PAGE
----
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Design of the Silver 10 oz. American Indian Buffalo Bar
Bullion buyers, especially those in the United States, have a kind of love affair with the designs that appeared on classic American coins of the first part of the 20th century. Few such designs are more popular than that which appeared from 1913 to 1938 on the Buffalo or Indian head nickel. This coin was design by acclaimed American sculptor and medallic artist, James Earle Fraser.
His design featuring a male American Indian on the obverse, and a buffalo that is believed to be “Black Diamond,” an animal that was in his local zoo in New York City, stands out as a great achievement in what is called “bas-relief” art or sculpture.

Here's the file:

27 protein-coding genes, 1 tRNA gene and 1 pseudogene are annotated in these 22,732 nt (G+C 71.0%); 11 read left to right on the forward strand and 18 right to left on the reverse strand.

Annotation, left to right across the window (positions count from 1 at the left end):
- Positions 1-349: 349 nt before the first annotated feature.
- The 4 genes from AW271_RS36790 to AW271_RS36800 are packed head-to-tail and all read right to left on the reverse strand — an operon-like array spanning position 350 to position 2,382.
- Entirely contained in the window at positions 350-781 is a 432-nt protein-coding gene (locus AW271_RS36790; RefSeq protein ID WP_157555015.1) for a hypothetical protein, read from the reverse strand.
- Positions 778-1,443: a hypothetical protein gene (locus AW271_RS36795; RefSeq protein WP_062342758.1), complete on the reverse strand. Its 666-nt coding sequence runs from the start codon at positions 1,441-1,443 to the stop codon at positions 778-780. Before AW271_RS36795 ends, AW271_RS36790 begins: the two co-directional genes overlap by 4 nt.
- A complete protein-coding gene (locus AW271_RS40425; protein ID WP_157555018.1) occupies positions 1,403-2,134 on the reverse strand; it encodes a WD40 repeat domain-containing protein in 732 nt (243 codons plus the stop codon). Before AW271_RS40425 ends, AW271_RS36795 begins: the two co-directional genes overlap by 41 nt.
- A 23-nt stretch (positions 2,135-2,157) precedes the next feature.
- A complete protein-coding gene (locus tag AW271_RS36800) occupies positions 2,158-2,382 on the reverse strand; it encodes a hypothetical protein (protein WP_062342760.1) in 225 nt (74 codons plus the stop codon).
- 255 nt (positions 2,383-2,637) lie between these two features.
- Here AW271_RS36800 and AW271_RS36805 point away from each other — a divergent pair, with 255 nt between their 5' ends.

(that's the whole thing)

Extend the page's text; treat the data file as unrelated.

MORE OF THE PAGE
It is not surprising that this image has been used not only on silver and gold coins issued by the U.S. Mint during the past 15 years, but that the very same design is often used on silver bars and rounds of various sizes issued by private mints.
Why purchase a 10 Troy oz..999 fine silver American Indian Bar?
10 oz. bars of silver are a popular way to stack silver since they contain a substantial amount of the metal, yet are not as bulky as larger bars like 100 oz. and kilo bars. These particular ones were at one time stamped with a unique serial numbers, however, in the last 6 months - the mint has removed the serial numbers from the bars and all subsequent bars will not have this feature. They come in protective plastic to help keep your silver bar looking new.
|Display Weight:||10 oz|
|Weight in Grams:||311.035 g|
|Weight in Ounces:||10 oz|
|Obverse Design:||Indian Head in a Circle|
|Reverse Design:||Bison facing left|
The legacy of some of America’s best-known coins, including the Five Cent Indian Head (better known as the Buffalo Nickel) and the series that is based on it, the American Gold Buffalo, remain shrouded in mystery.